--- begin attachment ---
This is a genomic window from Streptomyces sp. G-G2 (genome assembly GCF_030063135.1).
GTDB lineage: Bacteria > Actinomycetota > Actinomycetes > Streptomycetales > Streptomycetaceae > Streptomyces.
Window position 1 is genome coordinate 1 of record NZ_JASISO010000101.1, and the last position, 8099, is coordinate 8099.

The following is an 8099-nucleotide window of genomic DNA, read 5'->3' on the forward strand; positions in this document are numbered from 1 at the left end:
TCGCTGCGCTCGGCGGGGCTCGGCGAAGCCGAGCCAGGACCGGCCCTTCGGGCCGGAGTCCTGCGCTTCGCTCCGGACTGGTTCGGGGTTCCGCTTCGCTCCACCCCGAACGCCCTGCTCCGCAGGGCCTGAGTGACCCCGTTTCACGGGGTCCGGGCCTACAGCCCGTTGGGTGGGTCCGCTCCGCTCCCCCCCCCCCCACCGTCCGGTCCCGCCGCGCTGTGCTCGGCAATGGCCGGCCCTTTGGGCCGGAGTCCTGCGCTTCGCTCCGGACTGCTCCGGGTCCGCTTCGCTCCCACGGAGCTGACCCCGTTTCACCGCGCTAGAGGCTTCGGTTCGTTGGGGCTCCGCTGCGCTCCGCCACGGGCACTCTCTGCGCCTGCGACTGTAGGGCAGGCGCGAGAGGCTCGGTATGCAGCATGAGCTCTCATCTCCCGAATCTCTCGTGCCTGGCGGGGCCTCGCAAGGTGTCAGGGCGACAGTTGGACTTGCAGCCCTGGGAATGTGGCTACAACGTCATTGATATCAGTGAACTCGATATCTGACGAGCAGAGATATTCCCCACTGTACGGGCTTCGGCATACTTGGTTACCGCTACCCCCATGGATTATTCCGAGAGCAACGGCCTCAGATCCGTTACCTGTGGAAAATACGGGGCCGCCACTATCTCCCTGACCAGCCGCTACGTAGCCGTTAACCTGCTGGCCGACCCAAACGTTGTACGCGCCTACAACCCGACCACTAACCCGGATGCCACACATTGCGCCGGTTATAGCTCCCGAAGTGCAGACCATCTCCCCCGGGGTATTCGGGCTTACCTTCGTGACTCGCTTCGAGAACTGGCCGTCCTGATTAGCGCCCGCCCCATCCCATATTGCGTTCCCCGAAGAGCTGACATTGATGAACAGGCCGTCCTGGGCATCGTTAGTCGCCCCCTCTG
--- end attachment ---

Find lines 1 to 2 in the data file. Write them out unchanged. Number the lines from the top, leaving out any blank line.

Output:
This is a genomic window from Streptomyces sp. G-G2 (genome assembly GCF_030063135.1).
GTDB lineage: Bacteria > Actinomycetota > Actinomycetes > Streptomycetales > Streptomycetaceae > Streptomyces.